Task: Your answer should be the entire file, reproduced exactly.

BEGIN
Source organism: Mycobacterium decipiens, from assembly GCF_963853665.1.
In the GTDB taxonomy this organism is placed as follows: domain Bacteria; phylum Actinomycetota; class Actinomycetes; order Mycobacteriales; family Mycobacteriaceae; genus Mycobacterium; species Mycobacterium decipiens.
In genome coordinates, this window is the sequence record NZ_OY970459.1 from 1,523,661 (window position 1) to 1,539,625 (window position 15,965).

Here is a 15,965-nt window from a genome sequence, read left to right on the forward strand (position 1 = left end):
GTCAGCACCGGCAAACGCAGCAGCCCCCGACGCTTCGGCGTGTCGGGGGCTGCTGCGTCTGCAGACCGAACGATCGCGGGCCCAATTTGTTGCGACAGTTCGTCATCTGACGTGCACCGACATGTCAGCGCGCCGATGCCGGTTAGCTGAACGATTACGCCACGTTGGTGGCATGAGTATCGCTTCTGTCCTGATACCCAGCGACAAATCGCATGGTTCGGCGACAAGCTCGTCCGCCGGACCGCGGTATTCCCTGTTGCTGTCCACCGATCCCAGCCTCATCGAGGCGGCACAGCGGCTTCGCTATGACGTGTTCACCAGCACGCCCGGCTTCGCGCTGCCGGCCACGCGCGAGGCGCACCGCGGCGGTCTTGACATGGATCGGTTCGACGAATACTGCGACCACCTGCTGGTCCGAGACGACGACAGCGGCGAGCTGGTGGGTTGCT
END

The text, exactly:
Source organism: Mycobacterium decipiens, from assembly GCF_963853665.1.
In the GTDB taxonomy this organism is placed as follows: domain Bacteria; phylum Actinomycetota; class Actinomycetes; order Mycobacteriales; family Mycobacteriaceae; genus Mycobacterium; species Mycobacterium decipiens.
In genome coordinates, this window is the sequence record NZ_OY970459.1 from 1,523,661 (window position 1) to 1,539,625 (window position 15,965).

Here is a 15,965-nt window from a genome sequence, read left to right on the forward strand (position 1 = left end):
GTCAGCACCGGCAAACGCAGCAGCCCCCGACGCTTCGGCGTGTCGGGGGCTGCTGCGTCTGCAGACCGAACGATCGCGGGCCCAATTTGTTGCGACAGTTCGTCATCTGACGTGCACCGACATGTCAGCGCGCCGATGCCGGTTAGCTGAACGATTACGCCACGTTGGTGGCATGAGTATCGCTTCTGTCCTGATACCCAGCGACAAATCGCATGGTTCGGCGACAAGCTCGTCCGCCGGACCGCGGTATTCCCTGTTGCTGTCCACCGATCCCAGCCTCATCGAGGCGGCACAGCGGCTTCGCTATGACGTGTTCACCAGCACGCCCGGCTTCGCGCTGCCGGCCACGCGCGAGGCGCACCGCGGCGGTCTTGACATGGATCGGTTCGACGAATACTGCGACCACCTGCTGGTCCGAGACGACGACAGCGGCGAGCTGGTGGGTTGCT